Once upon a time, adults worried about the sugary breakfast cereals advertised to kids on Saturday-morning cartoons. The times and the frontier have changed, with children as likely to tune in to YouTube or Instagram as Nickelodeon or the Disney Channel. The problem of media swaying children’s diets toward the unhealthy, however, remains the same.
In a study published online March 5 in the journal Pediatrics, UK researchers found that kids viewing YouTube influencers with unhealthy snacks indulged in significantly more unhealthy foods than those who saw influencers with non-food items (or healthy foods) did. Mari Radzik, Ph.D., clinical psychologist in the division of adolescent and young adult medicine at Children’s Hospital Los Angeles, doesn’t find this surprising.
“I think that YouTube and social media can definitely influence the way our families interact with the world,” she says. “That’s why they’re called influencers. You have this super-popular young woman trying out different types of pizzas, and it’s fun and it’s giddy and it’s kind of funny. You used to worry about TV. Now, you need to worry about social media.” With 25 percent of children in the U.S. now considered obese, parents have good reason to try to wield their own (healthier) influence over kids’ diets.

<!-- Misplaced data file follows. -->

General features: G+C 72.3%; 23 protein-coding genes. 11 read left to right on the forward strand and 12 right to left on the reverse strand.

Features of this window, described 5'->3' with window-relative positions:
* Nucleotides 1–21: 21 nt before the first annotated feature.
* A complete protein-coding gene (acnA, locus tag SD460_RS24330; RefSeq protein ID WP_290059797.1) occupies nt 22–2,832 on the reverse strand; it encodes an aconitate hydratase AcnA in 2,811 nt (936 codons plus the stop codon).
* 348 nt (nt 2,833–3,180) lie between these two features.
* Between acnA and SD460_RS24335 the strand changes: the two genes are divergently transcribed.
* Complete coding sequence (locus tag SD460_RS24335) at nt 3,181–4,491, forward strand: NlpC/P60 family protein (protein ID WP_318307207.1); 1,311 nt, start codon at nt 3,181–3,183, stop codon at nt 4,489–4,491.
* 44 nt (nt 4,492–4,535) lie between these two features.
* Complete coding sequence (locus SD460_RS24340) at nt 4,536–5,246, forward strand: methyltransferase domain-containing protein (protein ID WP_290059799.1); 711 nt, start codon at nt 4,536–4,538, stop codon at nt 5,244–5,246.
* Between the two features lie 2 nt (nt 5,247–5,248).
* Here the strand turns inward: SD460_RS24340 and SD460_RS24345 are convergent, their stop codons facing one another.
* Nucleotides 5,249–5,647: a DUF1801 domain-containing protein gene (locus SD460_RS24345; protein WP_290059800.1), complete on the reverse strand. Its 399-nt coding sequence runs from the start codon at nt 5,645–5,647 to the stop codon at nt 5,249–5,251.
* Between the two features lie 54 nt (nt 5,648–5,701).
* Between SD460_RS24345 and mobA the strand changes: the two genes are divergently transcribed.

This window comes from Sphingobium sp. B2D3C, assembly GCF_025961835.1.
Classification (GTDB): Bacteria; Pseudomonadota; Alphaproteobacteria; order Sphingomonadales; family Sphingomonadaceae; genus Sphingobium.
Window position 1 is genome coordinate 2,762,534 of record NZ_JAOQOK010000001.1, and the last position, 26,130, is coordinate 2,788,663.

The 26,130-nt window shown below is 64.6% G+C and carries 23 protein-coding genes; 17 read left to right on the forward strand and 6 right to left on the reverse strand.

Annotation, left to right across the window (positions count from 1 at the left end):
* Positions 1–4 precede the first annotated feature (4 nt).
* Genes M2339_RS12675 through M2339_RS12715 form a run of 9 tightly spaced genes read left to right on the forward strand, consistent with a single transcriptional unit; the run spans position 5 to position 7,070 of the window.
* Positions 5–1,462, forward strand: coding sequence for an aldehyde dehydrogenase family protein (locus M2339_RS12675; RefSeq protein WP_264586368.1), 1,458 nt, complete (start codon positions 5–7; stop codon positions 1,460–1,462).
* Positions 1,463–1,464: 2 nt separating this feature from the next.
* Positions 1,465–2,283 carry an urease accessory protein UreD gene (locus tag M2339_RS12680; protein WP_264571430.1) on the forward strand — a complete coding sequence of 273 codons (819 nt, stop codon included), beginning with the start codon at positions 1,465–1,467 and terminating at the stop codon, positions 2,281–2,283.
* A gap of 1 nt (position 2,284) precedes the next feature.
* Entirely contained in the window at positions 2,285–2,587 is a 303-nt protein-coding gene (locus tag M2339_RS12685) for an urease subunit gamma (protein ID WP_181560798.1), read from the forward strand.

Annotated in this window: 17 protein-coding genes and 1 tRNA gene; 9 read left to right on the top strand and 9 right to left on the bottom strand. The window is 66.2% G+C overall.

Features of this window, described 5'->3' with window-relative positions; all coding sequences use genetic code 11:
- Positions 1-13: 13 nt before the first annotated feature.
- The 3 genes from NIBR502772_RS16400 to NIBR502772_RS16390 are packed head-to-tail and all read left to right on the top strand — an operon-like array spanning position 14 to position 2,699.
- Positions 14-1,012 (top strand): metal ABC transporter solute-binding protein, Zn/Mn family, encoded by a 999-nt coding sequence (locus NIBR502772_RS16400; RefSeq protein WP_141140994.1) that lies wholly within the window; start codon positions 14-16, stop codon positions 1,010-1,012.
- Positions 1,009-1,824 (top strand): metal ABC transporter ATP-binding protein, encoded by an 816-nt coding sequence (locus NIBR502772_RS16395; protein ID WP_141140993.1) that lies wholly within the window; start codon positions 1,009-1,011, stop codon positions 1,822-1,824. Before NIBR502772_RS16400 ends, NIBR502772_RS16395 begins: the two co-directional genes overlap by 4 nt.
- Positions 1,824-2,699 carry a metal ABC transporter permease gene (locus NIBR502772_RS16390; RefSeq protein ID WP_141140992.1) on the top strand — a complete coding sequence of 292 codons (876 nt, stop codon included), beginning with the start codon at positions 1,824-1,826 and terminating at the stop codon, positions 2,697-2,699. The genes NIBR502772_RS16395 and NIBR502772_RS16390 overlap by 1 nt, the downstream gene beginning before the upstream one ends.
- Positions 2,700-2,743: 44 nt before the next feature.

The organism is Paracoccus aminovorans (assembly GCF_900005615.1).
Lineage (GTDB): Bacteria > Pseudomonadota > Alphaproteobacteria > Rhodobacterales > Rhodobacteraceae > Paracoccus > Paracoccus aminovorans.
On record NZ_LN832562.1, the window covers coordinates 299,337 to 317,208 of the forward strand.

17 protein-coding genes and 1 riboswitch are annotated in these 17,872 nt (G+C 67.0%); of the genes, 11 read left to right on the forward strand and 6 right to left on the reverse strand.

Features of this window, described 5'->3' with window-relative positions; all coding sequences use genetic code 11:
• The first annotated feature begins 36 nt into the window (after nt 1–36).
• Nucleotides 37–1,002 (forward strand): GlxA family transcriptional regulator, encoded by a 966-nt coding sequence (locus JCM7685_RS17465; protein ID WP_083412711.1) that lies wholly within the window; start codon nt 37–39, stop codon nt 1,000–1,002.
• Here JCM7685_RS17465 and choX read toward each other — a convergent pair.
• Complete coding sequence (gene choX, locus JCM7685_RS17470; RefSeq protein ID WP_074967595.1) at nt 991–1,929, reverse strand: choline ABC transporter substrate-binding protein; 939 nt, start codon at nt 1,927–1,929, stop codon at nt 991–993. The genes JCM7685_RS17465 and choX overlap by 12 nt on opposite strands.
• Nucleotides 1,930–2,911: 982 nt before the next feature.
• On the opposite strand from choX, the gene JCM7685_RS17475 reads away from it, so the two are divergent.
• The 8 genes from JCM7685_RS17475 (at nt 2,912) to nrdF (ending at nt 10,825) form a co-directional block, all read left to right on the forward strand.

Start by monitoring what your children see online. “Parents need to really be aware of what their kids are being exposed to, whether it’s a computer or a phone,” says Radzik. “I don’t think that there’s attention paid enough yet to some of the messaging around a lot of different things.”
That means it’s your job to talk with your kids about what they are watching and ask questions such as: “Do you think that cereal is really better than any other cereal?” or “Do you think drinking that sports drink could really make you jump like that?” “I think teaching our children to be critical thinkers and be suspicious and thoughtful and leery and wary, and be educated consumers, is really important. And that includes awareness of nutritional facts and good food choices,” Radzik says.
Practice what you preach by modeling healthy eating for your kids, having dinner together as a family and stocking your home with nutritious options. “Kids are not the ones who are buying the food and bringing it into the home, parents are,” says Radzik. “If you have a refrigerator full of sodas and a cupboard full of junk food, that’s what kids are going to eat.”
Radzik knows finding time for family dinners can be a challenge. “I’ve heard the phrase ‘the tyranny of cooking.’ I think families now are on the go so much that sometimes stopping at a fast-food restaurant is a quick way to eat in between events like school, practice, homework and maybe some sleep at the end,” she says. But family dinners are a great way to make healthy eating the norm without making it such a big deal that kids rebel. “The messaging shouldn’t be, ‘Eat your vegetables,’ as if it’s some sort of medicine,” says Radzik. “I think what’s better to say is, ‘This is part of our meal. All of this is good together.’”